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The Maintenance Management Blog

June 15, 2015

The Effect of Wireless Communication on the Warehouse

Warehouse Wireless Communication

If you work in a warehouse, you know well the importance of good communication. When you are in the middle of a machine breakdown or issue with your supply chain, the ability to communicate effectively and quickly is your lifeline. The longer it takes to contact a vendor, supplier, or person in the field, the more your company"s profit dwindles. The effect of wireless communication on warehouses can be great, as can the benefits of wireless technology.

There was a time when new technology hit the market roughly every 18 months. You could practically set your clock by it. Today, however, it seems that nearly every day, some technological marvel is unleashed upon the masses. For professionals in the reliability industry, it is important to grasp the possibilities these new tech advances bring to the table and leverage it to our advantage. One such advance that is making major waves in our industry, particularly with regard to warehouse managers, is mobile technology.

Mobile tech has technically been a part of supply-chain management for decades in one form or another. Truck drivers delivering and receiving goods have used CB radio for decades now. In fact, the technology itself was invented back in the 1940s. Today, mobile devices have moved well beyond a simple one-way point of communication (hold down a button, speak, release a button, wait for a response, lather, rinse, repeat). The current crop of mobile technologies does far more, the least of which is increased reliability, production, and overall efficiency in a warehouse environment.

One particular area where mobile communication excels is inventory management. With the advent of RFID (radio frequency identification) tags, inventory managers no longer have to manually count and write down the contents of a shipment. The same can be said for bar-code labels. Simply scan in the barcode and it updates tracking software instantly, saving a huge amount of time and greatly reducing human error. This same technology is important for shipping out goods as well. Mobile bar-code label printers allow shippers to print labels on the fly and tie them into their supply-chain management system or computerized maintenance management system (CMMS).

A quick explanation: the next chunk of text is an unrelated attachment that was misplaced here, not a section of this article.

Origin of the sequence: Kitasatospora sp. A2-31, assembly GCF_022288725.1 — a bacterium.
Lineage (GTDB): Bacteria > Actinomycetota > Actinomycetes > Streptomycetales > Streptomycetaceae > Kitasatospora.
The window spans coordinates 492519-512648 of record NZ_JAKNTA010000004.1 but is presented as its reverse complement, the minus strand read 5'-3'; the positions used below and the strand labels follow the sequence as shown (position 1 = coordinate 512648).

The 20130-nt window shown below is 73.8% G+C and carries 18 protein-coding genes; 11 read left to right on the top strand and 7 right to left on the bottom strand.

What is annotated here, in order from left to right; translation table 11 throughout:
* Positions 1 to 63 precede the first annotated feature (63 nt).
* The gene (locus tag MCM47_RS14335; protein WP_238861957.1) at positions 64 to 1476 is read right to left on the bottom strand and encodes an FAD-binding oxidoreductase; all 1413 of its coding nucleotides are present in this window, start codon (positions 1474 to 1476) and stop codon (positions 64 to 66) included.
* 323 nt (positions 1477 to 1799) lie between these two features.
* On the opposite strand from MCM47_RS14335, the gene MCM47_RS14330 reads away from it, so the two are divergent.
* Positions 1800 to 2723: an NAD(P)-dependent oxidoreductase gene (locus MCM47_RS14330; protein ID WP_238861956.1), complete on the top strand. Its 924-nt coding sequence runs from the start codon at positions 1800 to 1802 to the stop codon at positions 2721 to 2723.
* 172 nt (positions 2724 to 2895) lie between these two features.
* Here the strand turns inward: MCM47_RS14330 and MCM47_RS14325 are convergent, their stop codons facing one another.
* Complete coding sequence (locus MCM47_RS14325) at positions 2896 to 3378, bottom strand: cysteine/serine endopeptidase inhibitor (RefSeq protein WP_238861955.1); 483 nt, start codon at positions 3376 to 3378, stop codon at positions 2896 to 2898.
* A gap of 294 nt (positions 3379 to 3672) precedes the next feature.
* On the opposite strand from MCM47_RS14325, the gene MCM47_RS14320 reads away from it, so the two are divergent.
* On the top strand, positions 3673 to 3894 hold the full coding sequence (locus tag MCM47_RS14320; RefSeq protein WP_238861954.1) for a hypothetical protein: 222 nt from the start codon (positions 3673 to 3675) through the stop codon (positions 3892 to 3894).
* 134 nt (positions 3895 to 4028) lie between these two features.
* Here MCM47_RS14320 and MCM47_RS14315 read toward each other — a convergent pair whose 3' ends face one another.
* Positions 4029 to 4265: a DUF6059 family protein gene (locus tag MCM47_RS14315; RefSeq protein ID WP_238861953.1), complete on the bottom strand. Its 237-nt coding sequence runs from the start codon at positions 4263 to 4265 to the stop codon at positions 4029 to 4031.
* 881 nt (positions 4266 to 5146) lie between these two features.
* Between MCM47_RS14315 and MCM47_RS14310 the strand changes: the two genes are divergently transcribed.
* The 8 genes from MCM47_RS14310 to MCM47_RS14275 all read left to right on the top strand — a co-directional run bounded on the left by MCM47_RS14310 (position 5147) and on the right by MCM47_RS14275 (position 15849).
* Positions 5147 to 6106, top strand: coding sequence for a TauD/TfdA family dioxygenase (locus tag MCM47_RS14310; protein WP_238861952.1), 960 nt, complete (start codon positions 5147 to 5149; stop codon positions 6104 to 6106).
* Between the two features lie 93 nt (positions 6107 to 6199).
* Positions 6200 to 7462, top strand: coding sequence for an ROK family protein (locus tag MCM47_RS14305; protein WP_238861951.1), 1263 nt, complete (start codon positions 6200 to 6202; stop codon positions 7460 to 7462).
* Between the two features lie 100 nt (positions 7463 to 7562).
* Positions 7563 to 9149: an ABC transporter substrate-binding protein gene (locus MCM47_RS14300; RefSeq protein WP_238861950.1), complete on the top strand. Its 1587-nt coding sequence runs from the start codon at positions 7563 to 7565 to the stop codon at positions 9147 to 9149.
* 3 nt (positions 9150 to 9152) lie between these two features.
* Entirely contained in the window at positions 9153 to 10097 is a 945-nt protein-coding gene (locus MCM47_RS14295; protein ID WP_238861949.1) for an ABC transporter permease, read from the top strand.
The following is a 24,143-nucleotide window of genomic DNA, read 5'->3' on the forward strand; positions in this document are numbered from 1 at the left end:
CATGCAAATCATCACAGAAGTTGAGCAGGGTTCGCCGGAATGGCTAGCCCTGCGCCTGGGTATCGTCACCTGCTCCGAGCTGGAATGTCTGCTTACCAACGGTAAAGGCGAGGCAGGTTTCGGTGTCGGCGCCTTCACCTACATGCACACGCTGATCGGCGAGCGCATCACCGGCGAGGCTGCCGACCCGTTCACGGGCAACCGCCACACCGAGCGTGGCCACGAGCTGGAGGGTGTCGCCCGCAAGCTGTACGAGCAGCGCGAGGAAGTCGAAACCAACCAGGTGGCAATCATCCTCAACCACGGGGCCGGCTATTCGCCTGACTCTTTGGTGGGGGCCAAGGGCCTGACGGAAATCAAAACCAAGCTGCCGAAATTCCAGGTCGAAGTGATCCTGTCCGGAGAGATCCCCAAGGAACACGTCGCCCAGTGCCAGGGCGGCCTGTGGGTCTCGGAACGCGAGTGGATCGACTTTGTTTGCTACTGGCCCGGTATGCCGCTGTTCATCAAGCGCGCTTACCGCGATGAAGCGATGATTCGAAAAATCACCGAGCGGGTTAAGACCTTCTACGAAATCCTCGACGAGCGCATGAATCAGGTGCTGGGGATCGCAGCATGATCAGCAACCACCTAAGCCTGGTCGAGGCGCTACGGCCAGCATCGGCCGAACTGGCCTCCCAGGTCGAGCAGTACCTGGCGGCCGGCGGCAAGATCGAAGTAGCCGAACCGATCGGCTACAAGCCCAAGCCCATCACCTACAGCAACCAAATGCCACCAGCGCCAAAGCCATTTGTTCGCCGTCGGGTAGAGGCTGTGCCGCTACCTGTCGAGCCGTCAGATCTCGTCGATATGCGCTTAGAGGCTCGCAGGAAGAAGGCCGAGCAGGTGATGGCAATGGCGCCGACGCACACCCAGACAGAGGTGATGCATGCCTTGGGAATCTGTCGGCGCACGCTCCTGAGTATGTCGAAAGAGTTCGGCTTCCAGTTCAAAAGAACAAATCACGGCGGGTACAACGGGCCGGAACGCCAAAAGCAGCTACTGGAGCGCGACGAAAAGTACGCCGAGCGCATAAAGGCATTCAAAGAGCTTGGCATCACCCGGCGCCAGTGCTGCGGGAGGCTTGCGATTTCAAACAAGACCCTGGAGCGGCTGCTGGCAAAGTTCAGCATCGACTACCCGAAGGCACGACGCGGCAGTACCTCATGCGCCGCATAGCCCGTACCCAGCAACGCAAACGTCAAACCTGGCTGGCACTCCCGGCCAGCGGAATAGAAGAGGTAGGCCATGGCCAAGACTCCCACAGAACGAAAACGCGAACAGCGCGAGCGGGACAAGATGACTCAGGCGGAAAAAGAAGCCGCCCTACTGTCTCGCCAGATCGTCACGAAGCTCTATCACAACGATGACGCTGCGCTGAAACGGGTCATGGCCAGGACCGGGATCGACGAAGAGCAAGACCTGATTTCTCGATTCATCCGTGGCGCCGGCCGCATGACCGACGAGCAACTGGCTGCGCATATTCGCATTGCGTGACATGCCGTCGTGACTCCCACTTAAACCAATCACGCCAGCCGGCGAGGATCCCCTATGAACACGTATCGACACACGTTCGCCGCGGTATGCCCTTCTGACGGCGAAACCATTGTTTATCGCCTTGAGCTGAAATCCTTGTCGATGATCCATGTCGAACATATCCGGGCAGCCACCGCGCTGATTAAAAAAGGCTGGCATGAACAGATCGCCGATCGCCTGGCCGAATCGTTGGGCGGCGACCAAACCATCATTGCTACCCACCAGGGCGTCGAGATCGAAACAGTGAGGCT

Perhaps the most powerful aspect of mobile technology in this field is the fact that it allows reliability managers to work from virtually any location and still have the connectivity to make split-second decisions based on up-to-date logistics information. This is key to keeping the supply chain running on all cylinders no matter where you are.

Ultimately, current mobile technologies help reduce cost, increase speed, and elevate reliability in a warehouse and supply-chain-management arena to a level well above what was possible even a few years ago. And this trend is only expected to grow as faster network technology, greater bandwidth, and more powerful storage options continue to hit the market.

Add a CMMS or maintenance management system into the mix and warehouse managers have an incredible set of tools to achieve the ultimate goal for our business: reduce costs and increase profits. And that, my friend, is best for business.


Lisa Richards

About the Author – Lisa Richards

Lisa Richards is an experienced professional in the field of industrial management and is an avid blogger about maintenance management systems and productivity innovation. Richards' undergraduate degree in Industrial Engineering opened the door for her initial career path with a Midwest-based agricultural implement manufacturer with global market reach. Over a span of 10 years, Lisa worked her way through various staff leadership positions in the manufacturing process until reaching the operations manager level at a construction and forestry equipment facility. Lisa excelled at increasing productivity while maintaining or lowering operating budgets for her plant sites.

An Illinois native, Lisa recently returned to her suburban Chicago North Shore hometown to raise her family. Lisa has chosen to be active in her community and schools while her two young girls begin their own journey through life. Richards has now joined the MAPCON team as an educational outreach writer in support of their efforts to inform maintenance management specialists about the advantages in marrying advanced maintenance software with cutting-edge facility and industrial management strategies.

Filed under: barcoding — Lisa Richards on June 15, 2015